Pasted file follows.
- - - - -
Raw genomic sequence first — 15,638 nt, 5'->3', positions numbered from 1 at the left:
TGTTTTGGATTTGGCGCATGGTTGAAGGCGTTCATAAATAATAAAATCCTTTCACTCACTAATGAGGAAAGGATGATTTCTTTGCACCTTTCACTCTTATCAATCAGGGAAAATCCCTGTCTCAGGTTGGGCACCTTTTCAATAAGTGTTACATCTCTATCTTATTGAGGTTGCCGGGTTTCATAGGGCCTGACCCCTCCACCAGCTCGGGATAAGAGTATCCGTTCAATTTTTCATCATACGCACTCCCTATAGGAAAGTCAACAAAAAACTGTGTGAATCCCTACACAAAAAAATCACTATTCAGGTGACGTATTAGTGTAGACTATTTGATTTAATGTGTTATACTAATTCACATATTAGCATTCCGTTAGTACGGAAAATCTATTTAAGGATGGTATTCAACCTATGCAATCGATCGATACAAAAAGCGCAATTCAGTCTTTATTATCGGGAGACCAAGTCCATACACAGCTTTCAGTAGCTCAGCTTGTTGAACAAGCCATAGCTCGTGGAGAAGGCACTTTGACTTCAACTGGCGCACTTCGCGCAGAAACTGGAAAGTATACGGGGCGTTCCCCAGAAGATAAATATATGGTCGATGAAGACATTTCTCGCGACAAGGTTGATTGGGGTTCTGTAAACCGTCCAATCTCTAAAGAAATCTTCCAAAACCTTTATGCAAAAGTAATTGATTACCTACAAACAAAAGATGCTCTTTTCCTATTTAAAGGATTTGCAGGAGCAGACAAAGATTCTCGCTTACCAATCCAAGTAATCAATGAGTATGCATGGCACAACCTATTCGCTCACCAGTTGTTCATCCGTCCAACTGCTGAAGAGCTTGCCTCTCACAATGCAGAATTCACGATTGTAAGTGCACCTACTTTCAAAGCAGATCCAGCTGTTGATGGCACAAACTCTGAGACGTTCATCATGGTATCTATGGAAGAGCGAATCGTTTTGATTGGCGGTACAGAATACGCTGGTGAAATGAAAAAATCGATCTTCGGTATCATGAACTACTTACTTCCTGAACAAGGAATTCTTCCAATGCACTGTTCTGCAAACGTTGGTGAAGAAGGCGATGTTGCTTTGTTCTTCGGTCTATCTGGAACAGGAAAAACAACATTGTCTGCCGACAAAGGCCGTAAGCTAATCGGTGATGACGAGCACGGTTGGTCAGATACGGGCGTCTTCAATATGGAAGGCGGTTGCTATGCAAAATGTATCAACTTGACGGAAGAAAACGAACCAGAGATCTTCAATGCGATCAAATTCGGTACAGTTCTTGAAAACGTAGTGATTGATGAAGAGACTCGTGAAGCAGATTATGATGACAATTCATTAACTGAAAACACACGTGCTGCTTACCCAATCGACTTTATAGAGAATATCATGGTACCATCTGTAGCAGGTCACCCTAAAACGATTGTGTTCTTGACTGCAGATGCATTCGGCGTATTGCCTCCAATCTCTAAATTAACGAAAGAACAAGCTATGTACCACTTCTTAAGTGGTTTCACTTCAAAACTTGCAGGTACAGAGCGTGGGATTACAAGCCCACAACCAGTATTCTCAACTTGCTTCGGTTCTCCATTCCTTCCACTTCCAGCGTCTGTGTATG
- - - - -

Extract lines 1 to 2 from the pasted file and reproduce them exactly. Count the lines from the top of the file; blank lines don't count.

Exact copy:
Raw genomic sequence first — 15,638 nt, 5'->3', positions numbered from 1 at the left:
TGTTTTGGATTTGGCGCATGGTTGAAGGCGTTCATAAATAATAAAATCCTTTCACTCACTAATGAGGAAAGGATGATTTCTTTGCACCTTTCACTCTTATCAATCAGGGAAAATCCCTGTCTCAGGTTGGGCACCTTTTCAATAAGTGTTACATCTCTATCTTATTGAGGTTGCCGGGTTTCATAGGGCCTGACCCCTCCACCAGCTCGGGATAAGAGTATCCGTTCAATTTTTCATCATACGCACTCCCTATAGGAAAGTCAACAAAAAACTGTGTGAATCCCTACACAAAAAAATCACTATTCAGGTGACGTATTAGTGTAGACTATTTGATTTAATGTGTTATACTAATTCACATATTAGCATTCCGTTAGTACGGAAAATCTATTTAAGGATGGTATTCAACCTATGCAATCGATCGATACAAAAAGCGCAATTCAGTCTTTATTATCGGGAGACCAAGTCCATACACAGCTTTCAGTAGCTCAGCTTGTTGAACAAGCCATAGCTCGTGGAGAAGGCACTTTGACTTCAACTGGCGCACTTCGCGCAGAAACTGGAAAGTATACGGGGCGTTCCCCAGAAGATAAATATATGGTCGATGAAGACATTTCTCGCGACAAGGTTGATTGGGGTTCTGTAAACCGTCCAATCTCTAAAGAAATCTTCCAAAACCTTTATGCAAAAGTAATTGATTACCTACAAACAAAAGATGCTCTTTTCCTATTTAAAGGATTTGCAGGAGCAGACAAAGATTCTCGCTTACCAATCCAAGTAATCAATGAGTATGCATGGCACAACCTATTCGCTCACCAGTTGTTCATCCGTCCAACTGCTGAAGAGCTTGCCTCTCACAATGCAGAATTCACGATTGTAAGTGCACCTACTTTCAAAGCAGATCCAGCTGTTGATGGCACAAACTCTGAGACGTTCATCATGGTATCTATGGAAGAGCGAATCGTTTTGATTGGCGGTACAGAATACGCTGGTGAAATGAAAAAATCGATCTTCGGTATCATGAACTACTTACTTCCTGAACAAGGAATTCTTCCAATGCACTGTTCTGCAAACGTTGGTGAAGAAGGCGATGTTGCTTTGTTCTTCGGTCTATCTGGAACAGGAAAAACAACATTGTCTGCCGACAAAGGCCGTAAGCTAATCGGTGATGACGAGCACGGTTGGTCAGATACGGGCGTCTTCAATATGGAAGGCGGTTGCTATGCAAAATGTATCAACTTGACGGAAGAAAACGAACCAGAGATCTTCAATGCGATCAAATTCGGTACAGTTCTTGAAAACGTAGTGATTGATGAAGAGACTCGTGAAGCAGATTATGATGACAATTCATTAACTGAAAACACACGTGCTGCTTACCCAATCGACTTTATAGAGAATATCATGGTACCATCTGTAGCAGGTCACCCTAAAACGATTGTGTTCTTGACTGCAGATGCATTCGGCGTATTGCCTCCAATCTCTAAATTAACGAAAGAACAAGCTATGTACCACTTCTTAAGTGGTTTCACTTCAAAACTTGCAGGTACAGAGCGTGGGATTACAAGCCCACAACCAGTATTCTCAACTTGCTTCGGTTCTCCATTCCTTCCACTTCCAGCGTCTGTGTATG